Good/bad subjective health status
Never/had diagnosed mental illness
Depression (PHQ-9 ≥ 15)/not depression
Reason for seeing a doctor
Physical illness (acute)
Physical illness (chronic)
Medical check up
Difference in the average prevalence rates of suicidal ideation and depression in local clinics according to the physician’s recognition of them and the physician’s actions whens encountering such patient
Physicain’s recognition of suicidal ideation and depression among his or her patients
Number of local clinics
Average prevalence rates in local clinics (S.D.)
Depression (PHQ ≥ 10)
Physician’s act as encountering patient with suicidal ideation and depression if physician recognize it
Percentage (number of doctors)
Suicide ideation (N = 6)
Recommendation of visiting a psychiatrist without any arrangement
Treatment and recommendation of visiting a psychiatry if it worse
Depression (N = 14)
Recommended to visit a psychiatrist without any arrangement
Treatment and recommended to visit psychiatry if it worse
The prevalence rates of suicidal ideation and depression (PHQ ≥ 10) in primary care settings were approximately 2.4 times higher (18.3%, 95% CI 16.2–20.3) and 1.4 times higher (36.6%, 95% CI 34.0–39.2) than those in the general population, respectively. These patterns were similar in all severity and age groups. From clinical practice viewpoint, suicidal ideation was observed significantly more often in patient with poor subjective health, a history of psychological illness, a depressed status, and in those who sought help for physical illness than in all other participants. Even though a considerable number of primary care patients suffered from suicidal ideation or depression, 10 (69.7%) and 4 (26.7%), respectively, of the 15 total clinics employed physicians did not recognize these conditions in their patients. Five (83.3%5) of the 6 physicians who identified suicidal ideation among primary care visitors and 4 (38.6%) of the 14 physicians who recognized depression among primary care visitors recommended a psychiatry consultation without any arrangement.
The existent literatures have reported that the prevalence rates of suicidal ideation and depression are much higher in primary care settings than in the general population [19, 20]. This study produced similar results. Compared to a general population, it can be assumed that primary care visitors are more likely to have poor mental health, because of their health status. These results imply the possibility of primary care’s key role in effective suicide prevention.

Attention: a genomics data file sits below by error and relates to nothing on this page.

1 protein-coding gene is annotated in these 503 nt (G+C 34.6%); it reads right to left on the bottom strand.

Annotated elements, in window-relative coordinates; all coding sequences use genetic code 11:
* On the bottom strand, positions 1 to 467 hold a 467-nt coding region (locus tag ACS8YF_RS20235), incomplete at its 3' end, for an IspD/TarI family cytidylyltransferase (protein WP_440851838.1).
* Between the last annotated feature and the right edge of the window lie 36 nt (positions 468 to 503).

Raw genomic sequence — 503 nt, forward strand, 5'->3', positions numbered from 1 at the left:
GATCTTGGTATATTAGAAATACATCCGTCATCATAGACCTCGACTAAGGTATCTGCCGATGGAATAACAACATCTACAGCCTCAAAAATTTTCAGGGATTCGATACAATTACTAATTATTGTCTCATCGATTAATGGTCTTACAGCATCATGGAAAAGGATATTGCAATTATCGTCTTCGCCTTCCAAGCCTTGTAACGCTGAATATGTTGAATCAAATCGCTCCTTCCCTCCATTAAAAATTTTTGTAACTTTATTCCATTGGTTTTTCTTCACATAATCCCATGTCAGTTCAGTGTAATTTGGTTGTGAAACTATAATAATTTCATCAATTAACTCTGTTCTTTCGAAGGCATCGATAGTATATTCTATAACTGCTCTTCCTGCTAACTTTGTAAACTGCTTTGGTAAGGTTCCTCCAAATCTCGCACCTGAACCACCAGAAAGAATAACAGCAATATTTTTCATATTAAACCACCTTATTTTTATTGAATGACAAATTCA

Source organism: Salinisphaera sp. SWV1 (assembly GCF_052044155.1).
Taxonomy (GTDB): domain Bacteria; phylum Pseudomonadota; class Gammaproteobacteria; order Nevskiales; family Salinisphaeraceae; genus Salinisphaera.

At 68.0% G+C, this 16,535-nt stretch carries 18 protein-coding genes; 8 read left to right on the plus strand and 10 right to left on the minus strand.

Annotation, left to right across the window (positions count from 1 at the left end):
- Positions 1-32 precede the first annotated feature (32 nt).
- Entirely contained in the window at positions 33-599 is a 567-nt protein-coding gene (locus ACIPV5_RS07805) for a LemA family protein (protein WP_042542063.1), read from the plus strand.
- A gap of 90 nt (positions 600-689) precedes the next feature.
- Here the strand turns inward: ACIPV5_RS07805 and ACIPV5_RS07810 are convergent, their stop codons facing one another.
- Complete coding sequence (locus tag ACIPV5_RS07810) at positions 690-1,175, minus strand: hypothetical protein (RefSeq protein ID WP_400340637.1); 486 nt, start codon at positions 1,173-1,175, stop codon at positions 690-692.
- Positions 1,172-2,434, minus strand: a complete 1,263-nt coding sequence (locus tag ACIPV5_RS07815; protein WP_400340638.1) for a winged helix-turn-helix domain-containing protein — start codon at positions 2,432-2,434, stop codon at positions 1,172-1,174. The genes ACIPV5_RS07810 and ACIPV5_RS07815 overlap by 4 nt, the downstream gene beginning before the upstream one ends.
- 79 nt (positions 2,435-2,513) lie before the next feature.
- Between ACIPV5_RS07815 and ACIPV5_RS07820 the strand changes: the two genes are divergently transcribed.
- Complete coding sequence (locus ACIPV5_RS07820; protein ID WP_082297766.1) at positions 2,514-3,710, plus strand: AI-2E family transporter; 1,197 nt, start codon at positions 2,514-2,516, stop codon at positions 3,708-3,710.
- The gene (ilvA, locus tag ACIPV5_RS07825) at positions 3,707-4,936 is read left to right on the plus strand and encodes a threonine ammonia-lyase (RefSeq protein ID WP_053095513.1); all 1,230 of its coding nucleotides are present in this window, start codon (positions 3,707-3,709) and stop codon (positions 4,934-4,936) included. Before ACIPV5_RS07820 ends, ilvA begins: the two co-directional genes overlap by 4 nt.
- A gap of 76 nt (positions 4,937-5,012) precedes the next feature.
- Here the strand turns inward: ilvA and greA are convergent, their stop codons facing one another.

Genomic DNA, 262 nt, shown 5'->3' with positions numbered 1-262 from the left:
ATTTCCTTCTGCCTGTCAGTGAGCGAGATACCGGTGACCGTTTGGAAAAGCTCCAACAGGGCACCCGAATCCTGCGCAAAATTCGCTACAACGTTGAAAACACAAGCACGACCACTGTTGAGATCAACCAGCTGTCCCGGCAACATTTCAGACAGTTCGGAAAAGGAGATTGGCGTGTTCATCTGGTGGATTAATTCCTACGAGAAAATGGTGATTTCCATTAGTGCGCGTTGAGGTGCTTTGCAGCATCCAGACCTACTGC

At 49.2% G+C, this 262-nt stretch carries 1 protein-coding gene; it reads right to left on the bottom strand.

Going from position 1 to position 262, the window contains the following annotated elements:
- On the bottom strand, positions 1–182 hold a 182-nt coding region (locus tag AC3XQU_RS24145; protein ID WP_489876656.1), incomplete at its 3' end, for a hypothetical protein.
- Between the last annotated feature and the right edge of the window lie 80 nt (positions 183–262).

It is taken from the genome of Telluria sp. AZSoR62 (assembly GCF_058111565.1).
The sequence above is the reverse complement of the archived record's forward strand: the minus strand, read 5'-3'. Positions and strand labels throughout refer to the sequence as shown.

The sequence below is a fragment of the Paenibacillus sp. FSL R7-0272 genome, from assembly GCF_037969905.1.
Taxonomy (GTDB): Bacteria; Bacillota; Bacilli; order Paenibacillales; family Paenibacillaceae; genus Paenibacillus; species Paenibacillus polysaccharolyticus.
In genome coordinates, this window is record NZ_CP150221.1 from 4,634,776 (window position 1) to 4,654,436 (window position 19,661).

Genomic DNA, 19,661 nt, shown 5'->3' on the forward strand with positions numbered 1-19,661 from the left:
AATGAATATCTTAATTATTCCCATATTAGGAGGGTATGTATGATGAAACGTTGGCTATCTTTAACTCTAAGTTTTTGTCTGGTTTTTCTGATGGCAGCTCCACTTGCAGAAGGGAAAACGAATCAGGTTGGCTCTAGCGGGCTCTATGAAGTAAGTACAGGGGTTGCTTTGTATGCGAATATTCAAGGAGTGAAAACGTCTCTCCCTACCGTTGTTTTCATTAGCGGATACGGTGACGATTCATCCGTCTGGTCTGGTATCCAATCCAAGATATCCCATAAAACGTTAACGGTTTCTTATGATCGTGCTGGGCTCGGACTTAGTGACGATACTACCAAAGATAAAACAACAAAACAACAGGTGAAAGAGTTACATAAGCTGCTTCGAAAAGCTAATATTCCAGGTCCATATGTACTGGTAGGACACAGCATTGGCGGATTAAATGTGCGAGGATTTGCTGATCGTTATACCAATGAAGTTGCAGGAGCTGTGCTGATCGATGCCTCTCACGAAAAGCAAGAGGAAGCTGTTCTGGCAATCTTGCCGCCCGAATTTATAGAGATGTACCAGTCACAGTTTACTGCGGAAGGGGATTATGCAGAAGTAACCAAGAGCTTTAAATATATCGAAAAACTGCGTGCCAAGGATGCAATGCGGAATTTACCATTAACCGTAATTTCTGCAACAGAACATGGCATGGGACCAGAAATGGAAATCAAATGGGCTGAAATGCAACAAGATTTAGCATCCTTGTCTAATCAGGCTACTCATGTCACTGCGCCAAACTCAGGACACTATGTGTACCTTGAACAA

18.3% of primary care visitors in our sample responded affirmatively to the suicidal ideation item of the PHQ. This figure is higher than the 12% reported by a German primary care study and the 7–8% presented by two United States primary care studies that used PHQ to assess suicidal ideation [19, 21–23]. Several explanations might account for this finding. Patients who were excluded from our data because they declined to participate in our survey might be less likely to present poor mental health. However, considering that the cited reasons for declining to participate included concerns about personal information being exposure to the public or hostility to any type of psychiatric investigation, there may have been selection bias that led to an overestimation of the prevalence of suicidal ideation. There would be another explanation finding for our findings. Given that Korea has ranked the first place among OECD member states for 12 years in suicide rates, the prevalence rates of suicidal ideation in Korea might be relatively much higher than any other country.
According to Kroenke et al’s study , scores less than 10 seldom occur in individuals with major depression whereas scores of 15 or greater usually signify the presence of major depression, with the gray zone including scores from 10 to 14. Considering that the prevalence of scores 15 or higher and 10 or greater were 4.5 and 13.9%, respectively, in this study, it is presumed that the prevalence of major depression in primary care is likely far higher than the 4.5% based on a provisional diagnosis using PHQ-9 scores. This prediction is supported by a previous Korean study , which used a diagnostic interview that was conducted by psychiatrists following the DSM-IV criteria and found the prevalence of major depressive disorder in two primary care settings was 5.4% (95% CI 2.1–8.7).
It is well known that physical illness and depression are major risk factors for suicidal ideation . This study also supported this notion. Suicidal ideation associated with poor subjective health may have had a partial correlation with somatic symptoms from an accompanying depressive disorder in this study. One other study found that 45–95% of patients with depression worldwide report only somatic syndrome . Therefore, some primary care patients might often visit local clinics to seek help for somatic symptoms of unknown origin without recognizing mental illness like a depressive disorder.